Less than eight years are left before the deadline for achieving the Sustainable Development Goals (SDGs) comes to an end. Countries around the globe are working on a very tight schedule to attain the 17 ambitious goals. However, owing to the COVID-19 pandemic and other obstacles, the reality seems to be a far cry.
Among SDGs, Goal No. 4 is concerned with the achievement of quality education. Countries, including Nepal, have set national level indicators to realise the goal. For instance, as per a baseline report of the National Planning Commission (NPC), one of the major targets set by Nepal is ensuring 99.5 per cent net enrollment and completion of primary education and 99 per cent gross enrollment in secondary education by 2030.
Amidst all this, a recent news report about Afghanistan’s current education scenario has grabbed headlines. Under the Taliban rule, the country’s education system has undergone a radical change. Based on its recent decision, Afghanistan’s Ministry of Education has issued a notice stating that female students will not be allowed to have access to the country’s public and private universities. This has resulted in girls and women being prevented from pursuing higher education.
Initially, this was not the case. When the Taliban had taken over the country some 16 months ago, they had promised to allow schoolchildren to continue with their education. The ruling group had also decided to permit women workers to keep working. But those promises were not kept. Young girls were prevented from going to school on the day a new academic session began. And after months, an indefinite ban has been put on university level female students. The rulers have reasoned lack of funds and the need to remodel syllabus in line with the Islamic rules as the factors behind restrictions. Afghanistan’s overall development is highly dependent on educational advancement and active participation of girls and women in education. The Western world and international organisations have been strongly criticising the brutal Taliban government for its regressive moves.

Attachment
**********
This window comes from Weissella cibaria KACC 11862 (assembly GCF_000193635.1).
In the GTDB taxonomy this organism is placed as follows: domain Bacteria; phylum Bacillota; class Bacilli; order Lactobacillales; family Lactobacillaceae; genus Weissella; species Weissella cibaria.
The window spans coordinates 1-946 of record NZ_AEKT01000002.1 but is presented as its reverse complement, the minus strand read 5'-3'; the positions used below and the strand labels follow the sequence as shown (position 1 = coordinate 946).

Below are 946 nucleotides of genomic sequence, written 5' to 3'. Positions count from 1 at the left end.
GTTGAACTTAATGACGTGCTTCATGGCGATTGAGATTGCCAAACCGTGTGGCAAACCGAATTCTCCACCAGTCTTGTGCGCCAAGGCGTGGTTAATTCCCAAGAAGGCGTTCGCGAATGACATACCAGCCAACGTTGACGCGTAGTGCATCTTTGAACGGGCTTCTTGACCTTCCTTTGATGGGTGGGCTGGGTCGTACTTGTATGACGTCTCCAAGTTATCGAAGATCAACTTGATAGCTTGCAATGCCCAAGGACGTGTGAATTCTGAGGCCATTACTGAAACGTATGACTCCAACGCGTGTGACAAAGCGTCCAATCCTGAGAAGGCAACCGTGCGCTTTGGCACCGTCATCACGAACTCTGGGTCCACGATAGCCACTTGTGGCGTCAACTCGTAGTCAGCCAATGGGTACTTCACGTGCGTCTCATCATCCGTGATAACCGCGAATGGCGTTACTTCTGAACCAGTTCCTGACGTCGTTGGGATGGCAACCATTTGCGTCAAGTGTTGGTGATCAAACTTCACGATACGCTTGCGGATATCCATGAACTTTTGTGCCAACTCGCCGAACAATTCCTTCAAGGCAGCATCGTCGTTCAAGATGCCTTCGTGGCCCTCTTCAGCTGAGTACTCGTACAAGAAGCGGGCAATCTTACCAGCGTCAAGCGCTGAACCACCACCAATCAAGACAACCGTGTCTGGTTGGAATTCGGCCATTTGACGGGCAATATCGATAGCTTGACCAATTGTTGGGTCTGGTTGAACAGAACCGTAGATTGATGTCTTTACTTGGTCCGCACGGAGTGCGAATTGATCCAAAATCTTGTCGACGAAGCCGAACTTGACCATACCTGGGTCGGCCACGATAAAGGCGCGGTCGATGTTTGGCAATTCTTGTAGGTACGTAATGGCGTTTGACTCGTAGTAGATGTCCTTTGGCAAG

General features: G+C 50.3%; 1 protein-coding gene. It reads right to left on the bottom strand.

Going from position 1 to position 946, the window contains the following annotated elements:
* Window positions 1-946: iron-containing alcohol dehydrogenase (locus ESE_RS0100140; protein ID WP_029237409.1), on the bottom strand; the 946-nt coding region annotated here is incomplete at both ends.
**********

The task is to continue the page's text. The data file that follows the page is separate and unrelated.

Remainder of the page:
All of this highlights that the country will have the most difficulty in achieving SDG4. As all the goals are very much interlinked with one another, it may be tricky for the nation to meet the other 16 goals as well. Human development is possible only through education. Thus, development of human capital, investment, enrollment and proper participation of different stakeholders are what the need of the hour are. Developing countries like ours and Afghanistan will flourish to a maximum when much focus is laid on educational development.
Girls and women carry aspirations and dreams to do something for their country, for themselves and for other people. By banning education, their ability to dream and spread their wings is impaired. The international community needs to take the Taliban into confidence and remind them of the importance of female education for a nation like Afghanistan. With growing evidence of how countries globally have improved their status through education, its importance cannot be stressed enough. Currently, Afghanistan’s economy is in a critical state.
There is a dire economic and humanitarian issue in the country. Education is one sector that has to be redeemed in order to tackle the existing issues that the Afghani people are facing. An equality-based education system alone could help bring about desired socio-economic changes in that nation.